by Lyle Daly | Oct. 12, 2019
Although the gender pay gap is an issue throughout the United States, some states have made more progress than others.
Despite improvements over the last 40 years, women still earn substantially less than men. It's an issue that every state has in common -- all of them have a pay disparity between men and women.
But the severity of the issue varies by state. When you compare the gender pay gap statistics in each state, there's a difference of more than 20 percentage points between those at the top and bottom of the list.
Taking the top spot by a slim margin is Delaware. The state has worked hard to eliminate the gender pay gap in recent years, most notably through a 2017 bill that banned employers from requesting prior salary information from prospective employees.
The state has also made secrecy about wages illegal, meaning employers can't disallow employees discussing their wages. This pay transparency lets employees know if they're being paid more or less for the same job as a coworker. That makes it easier to spot biases.
Research indicates that banning wage secrecy helps reduce the wage gap for women with higher levels of education in particular.
Although Florida has the second-lowest pay gap, some of the reasons behind this aren't necessarily positive changes.
Wages in Florida have been declining for a decade, but men's median wages have decreased more than women's. A smaller wage gap isn't exactly beneficial if it's because everyone is making less money.
To the state's credit, it had a 6.3% increase in women working in professional and managerial positions from 2004–15. However, it's also one of the states with the smallest percentage of its women in the labor force. With a women's labor force participation rate of 53.1%, Florida ranks 42nd in the United States.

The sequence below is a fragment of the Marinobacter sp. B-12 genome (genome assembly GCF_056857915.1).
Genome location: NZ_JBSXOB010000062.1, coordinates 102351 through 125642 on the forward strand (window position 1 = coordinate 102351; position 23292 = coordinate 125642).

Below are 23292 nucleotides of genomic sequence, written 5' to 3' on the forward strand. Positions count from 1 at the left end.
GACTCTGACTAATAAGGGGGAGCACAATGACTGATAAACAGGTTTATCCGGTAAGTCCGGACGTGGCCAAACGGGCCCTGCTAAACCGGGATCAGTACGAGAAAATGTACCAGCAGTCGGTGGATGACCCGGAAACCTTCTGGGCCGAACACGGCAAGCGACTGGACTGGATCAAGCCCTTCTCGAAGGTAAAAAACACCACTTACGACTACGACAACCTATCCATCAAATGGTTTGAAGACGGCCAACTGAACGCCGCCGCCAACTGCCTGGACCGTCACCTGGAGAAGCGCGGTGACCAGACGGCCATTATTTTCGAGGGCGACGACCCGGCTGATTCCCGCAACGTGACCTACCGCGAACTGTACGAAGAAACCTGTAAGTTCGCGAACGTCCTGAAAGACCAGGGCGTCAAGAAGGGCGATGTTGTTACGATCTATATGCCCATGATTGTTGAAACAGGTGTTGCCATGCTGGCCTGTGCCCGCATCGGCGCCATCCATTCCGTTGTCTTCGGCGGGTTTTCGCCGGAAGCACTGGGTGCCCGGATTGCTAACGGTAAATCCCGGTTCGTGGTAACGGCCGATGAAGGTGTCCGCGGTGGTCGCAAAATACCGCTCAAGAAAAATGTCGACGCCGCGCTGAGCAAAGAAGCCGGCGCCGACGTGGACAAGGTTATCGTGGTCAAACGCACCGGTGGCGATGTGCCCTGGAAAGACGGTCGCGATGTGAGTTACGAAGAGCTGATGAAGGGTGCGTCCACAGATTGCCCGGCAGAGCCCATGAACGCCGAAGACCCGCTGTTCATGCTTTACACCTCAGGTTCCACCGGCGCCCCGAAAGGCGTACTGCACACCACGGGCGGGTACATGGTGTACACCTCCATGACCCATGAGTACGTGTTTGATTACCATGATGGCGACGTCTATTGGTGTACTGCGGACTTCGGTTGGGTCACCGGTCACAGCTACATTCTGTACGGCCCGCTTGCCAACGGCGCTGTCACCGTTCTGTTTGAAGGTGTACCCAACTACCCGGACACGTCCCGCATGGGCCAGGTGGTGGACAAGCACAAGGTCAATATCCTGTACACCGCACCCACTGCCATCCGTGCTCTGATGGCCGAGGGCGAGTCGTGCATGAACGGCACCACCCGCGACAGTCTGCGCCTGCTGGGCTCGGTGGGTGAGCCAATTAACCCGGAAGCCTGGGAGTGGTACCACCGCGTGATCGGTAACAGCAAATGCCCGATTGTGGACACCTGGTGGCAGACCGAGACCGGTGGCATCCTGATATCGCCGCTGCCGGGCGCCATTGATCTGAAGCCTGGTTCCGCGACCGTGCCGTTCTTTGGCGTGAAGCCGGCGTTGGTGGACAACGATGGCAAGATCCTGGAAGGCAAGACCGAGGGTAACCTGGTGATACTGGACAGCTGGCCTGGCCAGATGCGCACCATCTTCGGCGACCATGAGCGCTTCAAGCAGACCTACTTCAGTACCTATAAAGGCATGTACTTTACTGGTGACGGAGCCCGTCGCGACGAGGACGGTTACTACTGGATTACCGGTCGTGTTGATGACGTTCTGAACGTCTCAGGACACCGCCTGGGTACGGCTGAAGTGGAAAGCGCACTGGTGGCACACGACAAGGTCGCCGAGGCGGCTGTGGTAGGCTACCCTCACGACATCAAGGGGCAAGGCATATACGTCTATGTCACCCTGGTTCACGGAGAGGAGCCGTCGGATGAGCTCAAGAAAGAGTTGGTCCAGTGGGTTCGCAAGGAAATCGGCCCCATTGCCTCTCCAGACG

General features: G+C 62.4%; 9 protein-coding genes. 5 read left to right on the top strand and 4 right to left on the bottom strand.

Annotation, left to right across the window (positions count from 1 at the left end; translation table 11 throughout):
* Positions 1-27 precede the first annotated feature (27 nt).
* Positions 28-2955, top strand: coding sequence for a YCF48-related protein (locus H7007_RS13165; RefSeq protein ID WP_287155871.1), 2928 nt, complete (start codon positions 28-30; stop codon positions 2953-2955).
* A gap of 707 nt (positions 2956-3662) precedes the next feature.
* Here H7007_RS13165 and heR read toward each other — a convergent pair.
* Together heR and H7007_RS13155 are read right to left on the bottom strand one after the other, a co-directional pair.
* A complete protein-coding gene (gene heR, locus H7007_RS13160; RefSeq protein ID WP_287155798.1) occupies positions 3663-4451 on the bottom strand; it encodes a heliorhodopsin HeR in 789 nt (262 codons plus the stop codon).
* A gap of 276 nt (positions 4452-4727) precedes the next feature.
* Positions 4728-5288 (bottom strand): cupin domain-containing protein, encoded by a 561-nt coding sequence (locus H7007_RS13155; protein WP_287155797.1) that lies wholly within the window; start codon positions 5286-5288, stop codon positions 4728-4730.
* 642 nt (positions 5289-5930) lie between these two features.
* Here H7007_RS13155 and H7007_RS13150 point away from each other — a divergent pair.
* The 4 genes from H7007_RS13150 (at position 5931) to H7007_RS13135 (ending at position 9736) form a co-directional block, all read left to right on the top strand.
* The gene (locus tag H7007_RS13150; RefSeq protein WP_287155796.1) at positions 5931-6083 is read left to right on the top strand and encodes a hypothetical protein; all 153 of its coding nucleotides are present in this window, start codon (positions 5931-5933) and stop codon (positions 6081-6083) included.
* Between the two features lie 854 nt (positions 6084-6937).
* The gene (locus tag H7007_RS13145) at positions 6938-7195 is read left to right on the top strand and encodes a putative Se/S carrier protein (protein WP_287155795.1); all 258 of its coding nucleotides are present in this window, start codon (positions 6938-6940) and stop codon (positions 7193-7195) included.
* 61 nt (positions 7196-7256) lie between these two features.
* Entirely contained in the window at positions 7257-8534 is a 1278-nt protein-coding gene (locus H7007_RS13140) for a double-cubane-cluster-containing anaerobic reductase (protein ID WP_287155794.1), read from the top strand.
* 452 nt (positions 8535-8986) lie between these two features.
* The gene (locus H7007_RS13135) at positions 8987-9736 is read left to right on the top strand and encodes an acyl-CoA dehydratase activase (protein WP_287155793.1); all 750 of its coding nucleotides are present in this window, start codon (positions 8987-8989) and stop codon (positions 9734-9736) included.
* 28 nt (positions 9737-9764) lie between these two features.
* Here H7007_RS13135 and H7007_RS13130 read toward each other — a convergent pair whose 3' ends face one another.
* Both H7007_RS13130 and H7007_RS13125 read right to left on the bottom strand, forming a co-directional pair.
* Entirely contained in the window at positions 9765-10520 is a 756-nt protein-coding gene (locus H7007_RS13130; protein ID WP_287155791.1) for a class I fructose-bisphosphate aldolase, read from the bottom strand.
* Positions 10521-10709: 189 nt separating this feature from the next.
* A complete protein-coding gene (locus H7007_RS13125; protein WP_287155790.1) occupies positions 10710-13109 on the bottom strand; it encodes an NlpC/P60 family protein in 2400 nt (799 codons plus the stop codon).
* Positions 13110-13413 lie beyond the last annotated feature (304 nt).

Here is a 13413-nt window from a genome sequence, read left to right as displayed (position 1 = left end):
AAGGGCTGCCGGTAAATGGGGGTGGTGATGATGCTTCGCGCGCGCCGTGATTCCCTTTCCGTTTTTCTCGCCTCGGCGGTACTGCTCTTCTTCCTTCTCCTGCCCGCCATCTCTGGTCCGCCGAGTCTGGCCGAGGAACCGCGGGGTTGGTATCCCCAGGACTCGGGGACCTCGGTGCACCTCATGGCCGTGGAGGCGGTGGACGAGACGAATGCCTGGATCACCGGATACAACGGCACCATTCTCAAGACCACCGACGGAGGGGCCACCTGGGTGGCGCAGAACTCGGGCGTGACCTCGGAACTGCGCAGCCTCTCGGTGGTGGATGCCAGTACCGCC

In Arizona, more women are taking on professional and managerial positions. Since these positions frequently have better salaries and benefits, this change is key in reducing and eventually eliminating the gender pay gap.
Education levels have also risen, with 29% of women in Arizona age 25 or older having at least a bachelor's degree as of 2018. That may seem low, but it's seven percentage points higher than it was in 2000. Although college can be expensive, it's also one of the best ways to increase your earning potential and be successful financially.
Despite that good news, Arizona also has one of the same problems as Florida -- a low women's labor force participation rate of just 53.9%.
Like Delaware, Maryland recently enhanced its laws on equal pay. In 2016, it passed the Equal Pay for Equal Work Act, which improved the protections offered by Maryland's previous income equality law.
The Equal Pay for Equal Work Act banned wage secrecy, making Maryland another state where employees are free to share salary information without worrying about repercussions at work. It also prohibits what's known as steering, a practice where employers provide less favorable employment opportunities based on an employee's sex or gender identity.
Vermont is notable in that it has both the fifth-smallest gender pay gap and the sixth-highest women's labor force participation rate. While its pay gap may be slightly larger than states like Florida and Arizona, a much larger portion of the women in Vermont are working.
Women in Vermont tend to have higher-than-average levels of education, with 38.4% of those 25 or older having at least a bachelor's degree. The state is also known for being progressive -- in 2013, it had the second-highest percentage of women in its legislature at 40.6%.
There were two areas of the United States that had smaller gender pay gaps than any states:
You read that right -- Puerto Rico is the one part of the United States where women have higher median salaries than men. This is in part due to their level of education. In Puerto Rico, 29% of women aged 25 or older had at least a bachelor's degree, compared to only 20% of Puerto Rican men.
Even among the states with the smallest gender pay gaps, there's still a difference in median salaries of over 20%, so the top five shouldn't be throwing parades just yet. That kind of difference makes it much harder for women to save money and build a retirement fund.
But we can get an idea of which methods are effective to reduce the gender pay gap by seeing what the states on this list have done. The comparatively smaller wage gaps in these states are evidence that banning wage secrecy, getting rid of steering, and having more women in politics can have a positive correlation with income equality.
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